I've recently been reading Peter Seibel's Coders at Work, a collection of interviews with some of the best programmers alive today. Having enjoyed Seibel's Practical Common Lisp, I had high expectations for his work, and was not disappointed.

Coders at Work is derived from hours of interviews with such luminaries as Guy Steele, Joe Armstrong, and Simon Peyton Jones. Throughout these interviews, Seibel digs into issues such as how these great programmers got started, what they think of the field today, and where they think software development is going. Some interviews are more historical; others, more technical. The book is clearly intended for programmers, but (as interviews are wont to) takes a conversational tone.

A few takeaways from these interviews:

  • Great programmers prefer to work alone
  • Interest and dedication are more important than technical skill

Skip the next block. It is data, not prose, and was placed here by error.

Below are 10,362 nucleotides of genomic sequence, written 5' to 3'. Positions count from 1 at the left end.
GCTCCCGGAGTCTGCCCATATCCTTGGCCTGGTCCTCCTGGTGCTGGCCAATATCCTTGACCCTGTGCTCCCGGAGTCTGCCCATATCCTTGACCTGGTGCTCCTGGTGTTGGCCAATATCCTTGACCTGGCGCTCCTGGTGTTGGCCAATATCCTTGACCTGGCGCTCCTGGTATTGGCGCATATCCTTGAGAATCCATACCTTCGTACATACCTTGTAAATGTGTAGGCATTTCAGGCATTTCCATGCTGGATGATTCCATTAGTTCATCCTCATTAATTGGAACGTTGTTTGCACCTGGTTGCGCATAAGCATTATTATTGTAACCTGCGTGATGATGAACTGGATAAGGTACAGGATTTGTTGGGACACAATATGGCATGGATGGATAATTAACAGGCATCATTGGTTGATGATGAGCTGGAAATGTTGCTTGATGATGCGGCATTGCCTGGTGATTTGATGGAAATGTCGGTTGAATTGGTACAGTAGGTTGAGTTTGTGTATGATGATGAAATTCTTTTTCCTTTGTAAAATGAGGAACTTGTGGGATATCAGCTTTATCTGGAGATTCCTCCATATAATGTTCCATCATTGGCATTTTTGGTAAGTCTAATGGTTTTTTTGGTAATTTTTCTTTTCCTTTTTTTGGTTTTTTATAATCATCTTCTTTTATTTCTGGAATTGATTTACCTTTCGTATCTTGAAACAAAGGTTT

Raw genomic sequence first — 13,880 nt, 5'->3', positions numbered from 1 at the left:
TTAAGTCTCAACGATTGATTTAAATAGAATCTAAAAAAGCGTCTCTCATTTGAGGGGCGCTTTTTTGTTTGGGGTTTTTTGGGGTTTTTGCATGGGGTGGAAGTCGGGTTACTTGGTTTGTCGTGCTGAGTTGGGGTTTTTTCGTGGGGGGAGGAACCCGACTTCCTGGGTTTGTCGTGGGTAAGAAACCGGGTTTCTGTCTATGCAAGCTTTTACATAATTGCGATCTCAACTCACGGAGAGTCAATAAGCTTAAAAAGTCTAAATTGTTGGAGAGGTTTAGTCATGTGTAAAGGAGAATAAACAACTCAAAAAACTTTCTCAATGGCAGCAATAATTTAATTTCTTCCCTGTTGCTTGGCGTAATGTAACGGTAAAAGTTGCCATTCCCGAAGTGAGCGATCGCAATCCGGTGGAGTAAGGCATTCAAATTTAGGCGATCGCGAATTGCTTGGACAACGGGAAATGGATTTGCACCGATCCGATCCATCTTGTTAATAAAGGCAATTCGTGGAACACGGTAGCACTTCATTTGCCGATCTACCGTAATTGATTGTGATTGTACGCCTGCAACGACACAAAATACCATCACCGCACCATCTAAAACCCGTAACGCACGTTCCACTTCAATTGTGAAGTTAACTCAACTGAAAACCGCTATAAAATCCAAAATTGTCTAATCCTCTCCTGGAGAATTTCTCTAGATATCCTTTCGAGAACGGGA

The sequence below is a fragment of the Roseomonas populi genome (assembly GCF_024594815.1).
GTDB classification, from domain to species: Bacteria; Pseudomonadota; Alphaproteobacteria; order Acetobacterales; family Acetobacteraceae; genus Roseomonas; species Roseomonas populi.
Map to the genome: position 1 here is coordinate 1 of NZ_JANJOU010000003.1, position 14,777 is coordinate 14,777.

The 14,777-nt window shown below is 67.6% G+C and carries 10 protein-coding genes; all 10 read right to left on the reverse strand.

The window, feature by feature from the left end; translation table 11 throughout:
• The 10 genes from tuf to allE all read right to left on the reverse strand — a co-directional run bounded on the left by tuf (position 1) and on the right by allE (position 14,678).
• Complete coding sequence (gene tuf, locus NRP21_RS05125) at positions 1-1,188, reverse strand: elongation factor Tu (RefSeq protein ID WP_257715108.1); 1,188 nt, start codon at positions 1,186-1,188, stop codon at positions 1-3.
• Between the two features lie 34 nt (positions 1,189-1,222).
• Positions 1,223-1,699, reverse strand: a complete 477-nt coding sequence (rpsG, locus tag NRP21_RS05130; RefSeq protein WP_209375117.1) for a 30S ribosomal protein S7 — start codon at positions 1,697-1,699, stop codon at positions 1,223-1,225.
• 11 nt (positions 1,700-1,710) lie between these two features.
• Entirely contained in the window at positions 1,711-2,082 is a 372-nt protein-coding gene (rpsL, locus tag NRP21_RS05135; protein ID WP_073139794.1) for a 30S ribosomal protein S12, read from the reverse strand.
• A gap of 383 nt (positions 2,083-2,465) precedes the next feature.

• Industry tackles harder problems than academia, but has less leeway to pursue elegant solutions
  • There's something of a split between those who want to get software up and running as quickly as possible and those who want to plan everything out

I've yet to finish the book, having jumped immediately to the interviewees that most interested me, such as Jamie Zawinski and Peter Norvig. The book is long–over 600 pages–but is deeply engaging. I can't wait to get back to it, and I recommend it to anyone who wants to know more about the field and the men1 who defined it.



All interviewees are indeed men